Wintery Knight

…integrating Christian faith and knowledge in the public square

CBO: Unemployment rises to 9.1% in 2013, health care spending doubles by 2022

Here are the raw numbers from the non-partisan Congressional Budget Office, as reported by CNS News:

The Congressional Budget Office (CBO) is projecting that if changes in federal taxing-and-spending policies already enacted and set to take effect at the beginning of next year do in fact take place, the unemployment rate will climb to 9.1 percent.

In a report released on Aug. 22, An Update to the Budget and Economic Outlook: Fiscal Years 2012 to 2022, CBO’s baseline projections show that by the fourth quarter of 2013 the national unemployment rate will be 9.1 percent.

[...]Widely referred to as the “fiscal cliff,” the expiration of the Bush tax cuts and over $1 trillion in automatic defense and discretionary cuts as a result of last year’s failed budget deal are set to take effect in January 2013.

[...]If no action is taken by Congress, current CBO projections show that unemployment will not return to pre-recession levels until 2017.

And more CBO: federal health care spending will exceed all discretionary spending by 2016:

Under current law, federal health care spending is on pace to exceed all discretionary spending by 2016, according to the Congressional Budget Office (CBO).

The change is due to large increases in Medicare and Medicaid spending and added spending under the Affordable Care Act (Obamacare) over the next decade, a feat the Tax Foundation calls a “truly unprecedented and scary” scenario.

The nonpartisan tax research group analyzed recent CBO projections of the budget for 2012 to 2022, finding that over the next decade Medicare spending will increase from $550 billion to $1.064 trillion, while Medicaid would more than double from $253 billion to $592 billion.

In addition, new exchanges and subsidies under Obamacare will force mandatory healthcare expenditures to grow from $25 billion to $181 billion in 2022.

“In total, healthcare entitlement spending is due to more than double, from $828 billion this year to $1.837 trillion in 2022,” according to the Tax Foundation.

“This means healthcare spending will overtake all discretionary spending in 2016 – Obama’s last year in office if reelected,” the group said.

And more CBO: taxes will shoot up by more than 30% between 2012 and 2014:

The amount of money the federal government takes out of the U.S. economy in taxes will increase by more than 30 percent between 2012 and 2014, according to the Budget and Economic Outlook published today by the CBO.

At the same time, according to CBO, the economy will remain sluggish, partly because of higher taxes.

“In particular, between 2012 and 2014, revenues in CBO’s baseline shoot up by more than 30 percent,” said CBO, “mostly because of the recent or scheduled expirations of tax provisions, such as those that lower income tax rates and limit the reach of the alternative minimum tax (AMT), and the imposition of new taxes, fees, and penalties that are scheduled to go into effect.”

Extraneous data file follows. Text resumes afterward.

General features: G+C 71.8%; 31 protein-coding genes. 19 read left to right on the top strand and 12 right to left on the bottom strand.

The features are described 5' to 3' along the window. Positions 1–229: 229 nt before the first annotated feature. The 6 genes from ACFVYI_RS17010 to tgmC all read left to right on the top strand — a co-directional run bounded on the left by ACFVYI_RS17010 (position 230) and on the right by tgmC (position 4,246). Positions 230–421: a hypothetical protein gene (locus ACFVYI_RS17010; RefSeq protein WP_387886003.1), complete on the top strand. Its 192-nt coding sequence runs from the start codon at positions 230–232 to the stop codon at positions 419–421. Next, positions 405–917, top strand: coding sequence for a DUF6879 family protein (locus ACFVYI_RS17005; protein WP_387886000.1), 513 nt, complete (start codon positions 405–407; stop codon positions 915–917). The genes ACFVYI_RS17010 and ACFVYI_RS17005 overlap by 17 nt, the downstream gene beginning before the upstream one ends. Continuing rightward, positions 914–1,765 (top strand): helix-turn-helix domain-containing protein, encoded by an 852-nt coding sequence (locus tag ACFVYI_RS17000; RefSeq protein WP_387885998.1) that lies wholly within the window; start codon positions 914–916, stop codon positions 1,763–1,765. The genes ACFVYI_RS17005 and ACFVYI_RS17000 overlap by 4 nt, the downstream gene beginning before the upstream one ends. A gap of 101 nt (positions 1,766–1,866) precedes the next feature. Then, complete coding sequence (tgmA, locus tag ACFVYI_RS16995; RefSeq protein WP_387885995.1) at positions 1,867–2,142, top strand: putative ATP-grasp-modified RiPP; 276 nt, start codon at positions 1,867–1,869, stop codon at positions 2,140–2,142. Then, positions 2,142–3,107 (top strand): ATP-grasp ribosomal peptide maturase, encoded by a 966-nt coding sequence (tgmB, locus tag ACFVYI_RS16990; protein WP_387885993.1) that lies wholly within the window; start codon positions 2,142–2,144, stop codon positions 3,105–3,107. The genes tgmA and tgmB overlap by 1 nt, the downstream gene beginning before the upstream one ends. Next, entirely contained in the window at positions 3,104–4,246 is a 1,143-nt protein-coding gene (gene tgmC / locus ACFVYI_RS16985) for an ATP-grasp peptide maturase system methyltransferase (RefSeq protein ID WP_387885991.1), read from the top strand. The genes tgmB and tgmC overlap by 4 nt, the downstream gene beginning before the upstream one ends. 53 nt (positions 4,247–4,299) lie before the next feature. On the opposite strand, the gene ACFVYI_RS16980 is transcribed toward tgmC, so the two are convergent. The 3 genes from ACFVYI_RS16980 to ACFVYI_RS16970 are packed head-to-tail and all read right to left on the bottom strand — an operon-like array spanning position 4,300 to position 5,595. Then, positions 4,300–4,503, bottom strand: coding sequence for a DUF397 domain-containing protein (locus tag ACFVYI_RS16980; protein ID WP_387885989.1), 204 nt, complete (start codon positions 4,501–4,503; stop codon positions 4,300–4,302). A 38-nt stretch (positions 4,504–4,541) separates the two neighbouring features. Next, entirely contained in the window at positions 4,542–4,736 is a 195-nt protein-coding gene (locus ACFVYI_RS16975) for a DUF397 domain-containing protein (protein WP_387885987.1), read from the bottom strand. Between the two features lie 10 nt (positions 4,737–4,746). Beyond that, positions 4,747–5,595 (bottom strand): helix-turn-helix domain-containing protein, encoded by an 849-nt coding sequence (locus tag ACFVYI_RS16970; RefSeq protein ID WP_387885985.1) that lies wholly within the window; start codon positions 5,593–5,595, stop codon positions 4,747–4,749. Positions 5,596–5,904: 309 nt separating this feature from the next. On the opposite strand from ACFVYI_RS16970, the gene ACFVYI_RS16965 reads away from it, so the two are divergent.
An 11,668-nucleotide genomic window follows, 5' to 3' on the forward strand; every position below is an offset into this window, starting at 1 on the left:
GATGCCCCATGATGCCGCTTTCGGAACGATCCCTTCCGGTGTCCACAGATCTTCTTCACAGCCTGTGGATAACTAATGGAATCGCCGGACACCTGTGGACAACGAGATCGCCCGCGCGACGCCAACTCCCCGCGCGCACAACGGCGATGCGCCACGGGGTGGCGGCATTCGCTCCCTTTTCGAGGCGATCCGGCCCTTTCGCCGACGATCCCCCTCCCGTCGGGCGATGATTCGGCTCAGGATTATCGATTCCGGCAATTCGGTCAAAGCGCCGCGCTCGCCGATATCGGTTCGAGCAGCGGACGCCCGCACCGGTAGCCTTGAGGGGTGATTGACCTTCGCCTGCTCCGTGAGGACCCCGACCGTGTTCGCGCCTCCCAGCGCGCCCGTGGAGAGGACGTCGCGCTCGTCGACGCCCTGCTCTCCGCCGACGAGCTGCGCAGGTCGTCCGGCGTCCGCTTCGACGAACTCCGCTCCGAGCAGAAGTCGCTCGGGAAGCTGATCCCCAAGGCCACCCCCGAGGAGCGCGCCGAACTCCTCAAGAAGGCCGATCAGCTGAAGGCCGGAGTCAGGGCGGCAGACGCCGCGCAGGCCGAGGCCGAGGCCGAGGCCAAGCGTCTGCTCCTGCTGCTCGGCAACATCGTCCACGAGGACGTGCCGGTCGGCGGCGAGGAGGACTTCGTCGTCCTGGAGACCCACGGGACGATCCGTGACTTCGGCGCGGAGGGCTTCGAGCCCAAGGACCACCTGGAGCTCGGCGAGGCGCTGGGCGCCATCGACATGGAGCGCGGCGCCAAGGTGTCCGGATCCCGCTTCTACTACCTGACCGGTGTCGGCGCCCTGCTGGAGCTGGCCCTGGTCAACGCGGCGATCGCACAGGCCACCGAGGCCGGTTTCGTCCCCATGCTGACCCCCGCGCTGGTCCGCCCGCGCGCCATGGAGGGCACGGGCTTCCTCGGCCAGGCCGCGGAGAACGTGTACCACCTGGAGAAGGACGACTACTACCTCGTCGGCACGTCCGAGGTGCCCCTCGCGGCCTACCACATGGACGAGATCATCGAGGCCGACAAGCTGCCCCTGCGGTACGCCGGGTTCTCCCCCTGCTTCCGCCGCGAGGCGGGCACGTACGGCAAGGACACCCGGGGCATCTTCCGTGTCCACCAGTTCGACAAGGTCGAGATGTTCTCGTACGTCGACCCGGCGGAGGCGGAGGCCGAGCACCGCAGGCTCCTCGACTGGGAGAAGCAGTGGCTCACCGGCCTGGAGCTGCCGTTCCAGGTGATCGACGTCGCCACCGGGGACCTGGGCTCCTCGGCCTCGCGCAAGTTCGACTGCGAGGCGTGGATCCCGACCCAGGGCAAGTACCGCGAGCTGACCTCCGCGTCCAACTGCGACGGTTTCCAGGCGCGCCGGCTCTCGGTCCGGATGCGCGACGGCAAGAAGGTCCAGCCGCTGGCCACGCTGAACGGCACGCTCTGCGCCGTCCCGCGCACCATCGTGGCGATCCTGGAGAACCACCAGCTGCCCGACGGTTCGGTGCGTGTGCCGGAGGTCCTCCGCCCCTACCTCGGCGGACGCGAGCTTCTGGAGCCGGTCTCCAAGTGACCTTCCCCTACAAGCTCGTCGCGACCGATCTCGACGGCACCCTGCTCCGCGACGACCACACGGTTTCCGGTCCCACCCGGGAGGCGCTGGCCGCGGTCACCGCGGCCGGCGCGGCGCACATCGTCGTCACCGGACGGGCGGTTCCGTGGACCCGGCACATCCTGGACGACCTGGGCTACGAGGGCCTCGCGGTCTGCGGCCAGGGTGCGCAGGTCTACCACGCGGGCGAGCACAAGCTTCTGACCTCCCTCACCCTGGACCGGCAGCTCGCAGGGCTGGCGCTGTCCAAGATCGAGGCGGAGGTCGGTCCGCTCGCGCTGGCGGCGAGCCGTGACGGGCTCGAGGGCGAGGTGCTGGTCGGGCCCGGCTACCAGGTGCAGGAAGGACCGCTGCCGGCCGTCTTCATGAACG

The U.S. economy, CBO projects, will perform “below its potential” for another six years and unemployment will remain above 7 percent for another three.

And the GAO reports that the Obama administration has waived work requirements for welfare programs, which reduces revenues from employee income taxes and increases spending on welfare programs.

Now you might expect that the Democrats would have some bold plan to tackle unemployment, spending and high taxes. And they do!

Bold policy ideas at the Democrat National Convention

Take a look at this video on bold, innovative tax policy from the DNC convention:

That will fix unemployment for sure.

And they want to augment that tax policy with some reasonable pro-growth regulations:

If you don’t think that this is a good plan to solve our economic problems, then Democrats will say that you’re a racist homophobic Islamophobic sexist bigot.

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Alison Redford opposes conscience rights for pro-life doctors and nurses

Map of Canada

Map of Canada

I’m monitoring the exciting election in Alberta between radical leftist Alison Redford and moderate conservative/libertarian Danielle Smith. The Progressive Conservative party has been dominating the province for years, but their new leader Alison Redford is a liberal extremist on social policy and fiscal policy.

Take a look at Alison Redford’s radically pro-abortion and pro-gay-marriage views:

In a list of party principles approved at the Wildrose annual general meeting last year, members voted in a clause that reads: “Wildrose members believe the Government of Alberta should…implement legislation protecting the ‘conscience rights’ of health-care professionals.” Ms. Smith also told the Rocky Mountain Civil Liberties Association that “Wildrose will ensure conscience rights for marriage commissioners and health professionals,” according to a summary of candidate positions published by the association in August, 2011.

Ms. Redford, who opposes the notion of conscience rights, eagerly responded to a reporter when asked about it Wednesday, hoping it will cast the Wildrose as a hard-right party and win back supporters.